In the acute surgical assessment unit, the cost of the eyepiece scope procedure was £109, including £32, £39 and £38, for capital, repair and reprocessing, respectively. The cost of the videoscope procedure in the acute surgical assessment unit was £178, including £101, £39 and £38, for capital, repair and reprocessing, respectively. The incremental costs of reusable rhinolaryngoscope eyepieces and videoscopes in the acute surgical assessment unit, when compared to single-use rhinolaryngoscopes, were −£4 and −£73, respectively. The break-even point occurred at 104 and 215 procedures for the eyepiece and video rhinolaryngoscope, respectively. Two-way sensitivity analysis was carried out for both settings, and showed that the base-case was sensitive to procedure volume, reprocessing and capital costs (Figure 5).
In order to ensure the provision of a ready-to-use reusable rhinolaryngoscope, 21 minutes of active personnel time was required. Furthermore, in the out-patient clinic, one dedicated member of staff was required, full-time, to ensure that reusable scopes were always available.
In the acute surgical assessment unit, all of the purchased reusable rhinolaryngoscopes were quarantined over a three-year period because of unrecorded procedures, or patient infection status; consequently, prion contamination could not be excluded (please see Tables 1–7 in the supplementary material, available on The Journal of Laryngology & Otology website, for all cost analysis data).
Overall, our analyses showed that the user experience and acceptability of the single-use rhinolaryngoscope was positive. This is in accordance with a previous evaluation carried out in Germany.Reference Becker, Hagemann, O'Brian, Weber, Döge and Helling16 Furthermore, our qualitative data demonstrated that the single-use rhinolaryngoscope was considered to be ‘acceptable’ or ‘better’ in more than 50 per cent of responses with regard to all three parameters (image quality, ergonomics, and advancing and navigation). Moreover, 85 per cent of participants believed that the single-use rhinolaryngoscope could replace the reusable system. In particular, qualitative comments from investigators revealed that patient comfort was deemed to be a particular advantage; typical comments included ‘patient found it more comfortable’ and ‘better tolerated, excellent images’.
User acceptability: image quality
Non-comparative data relating to image quality were generally positive (69 per cent ‘good’ or ‘very good’); however, 33 per cent of the investigators rated the single-use rhinolaryngoscope as ‘worse’ or ‘much worse’ than the reusable system. This was in line with some of the qualitative feedback, which stated that ‘the optics are not as accurate/sharp as the traditional scope but still passable for the purpose required’. Another investigator stated ‘good enough for clinical out-patients or acute airway. Limited use for laryngeal detail’. These comments highlight the importance of the context in which the device is used.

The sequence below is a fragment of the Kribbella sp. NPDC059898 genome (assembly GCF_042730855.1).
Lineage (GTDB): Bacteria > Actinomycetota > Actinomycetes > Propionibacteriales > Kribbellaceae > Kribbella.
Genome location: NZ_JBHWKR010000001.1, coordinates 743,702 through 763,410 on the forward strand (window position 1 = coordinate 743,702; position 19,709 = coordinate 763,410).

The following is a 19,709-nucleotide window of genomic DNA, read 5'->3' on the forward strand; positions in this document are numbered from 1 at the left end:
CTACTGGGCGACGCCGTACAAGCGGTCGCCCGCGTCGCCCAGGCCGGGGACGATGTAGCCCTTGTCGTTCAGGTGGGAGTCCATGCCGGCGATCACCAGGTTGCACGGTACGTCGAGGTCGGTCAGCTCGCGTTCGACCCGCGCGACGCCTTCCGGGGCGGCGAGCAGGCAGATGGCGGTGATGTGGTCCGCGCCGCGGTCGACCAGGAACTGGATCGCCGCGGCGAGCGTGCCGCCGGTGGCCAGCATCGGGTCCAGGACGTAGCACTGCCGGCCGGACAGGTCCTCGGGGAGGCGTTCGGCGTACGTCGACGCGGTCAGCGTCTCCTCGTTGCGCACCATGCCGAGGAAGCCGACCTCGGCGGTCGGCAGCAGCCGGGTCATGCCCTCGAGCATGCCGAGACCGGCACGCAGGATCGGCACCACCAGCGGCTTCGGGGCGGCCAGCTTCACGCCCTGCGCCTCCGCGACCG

Concerns were also raised regarding the monitor. For example, one investigator stated that ‘the optics were balanced by closing all the curtains, thus reducing reflection on the monitor’. Consequently, there is a need for the system to be used in an environment that allows good visualisation of the images shown on the monitor. Furthermore, this comment indicates an insufficient awareness of the possibility to adjust contrast settings on the aView monitor. Qualitative comments, such as ‘ability to use screen for recording/teaching/explanation is very useful’ indicate the additional advantages of having a monitor compared to the eyepiece; the quantitative data do not reflect this advantage.
User acceptability: advancing and navigation
In total, 95 per cent of investigators scored navigation with the single-use rhinolaryngoscope as ‘acceptable’ or ‘better’ than that with the reusable rhinolaryngoscope. This was the only evaluated variable that had a significant effect on investigators’ perceptions of whether the single-use rhinolaryngoscope can replace the reusable rhinolaryngoscope. Comparative data further demonstrated that 59 per cent of investigators thought the single-use rhinolaryngoscope was ‘acceptable’ or ‘better’ than the reusable scope. Despite the preference towards the single-use rhinolaryngoscope, the qualitative data included negative comments, including ‘felt very uncomfortable as upside-down to normal position’, and ‘less flexible: navigation in a difficult nose may be difficult’.
All investigators, except for one core surgical trainee, had gained significant experience using the reusable rhinolaryngoscope throughout their careers. Navigation is likely to be associated with reversal learning and a renewal effect.Reference Webster, Bachstetter, Nelson, Schmitt and Van Eldik21 Therefore, a more valid and comparative dataset for evaluating advancing and navigation could be acquired if reusable rhinolaryngoscopes and single-use rhinolaryngoscopes were provided to novices with similar levels of experience and over a longer period of time.
User acceptability: patient selection
A common theme highlighted in the qualitative data was the importance of patient selection. Comments included ‘not replaceable for certain cases – should have the reusable scope available in case’, ‘had to swap to paediatrics scope as patient gagged’, and ‘difficult patients need reusable scope’. Hence, if a patient was deemed to have complex anatomy, or had a smaller airway, then the single-use rhinolaryngoscope would be less preferential than the reusable rhinolaryngoscope in light of the image quality and perceived navigation problems. However, our study did not quantify the effect of time on the perception of navigation. The perception of navigation is likely to improve as investigators gain more practice with the single-use rhinolaryngoscope.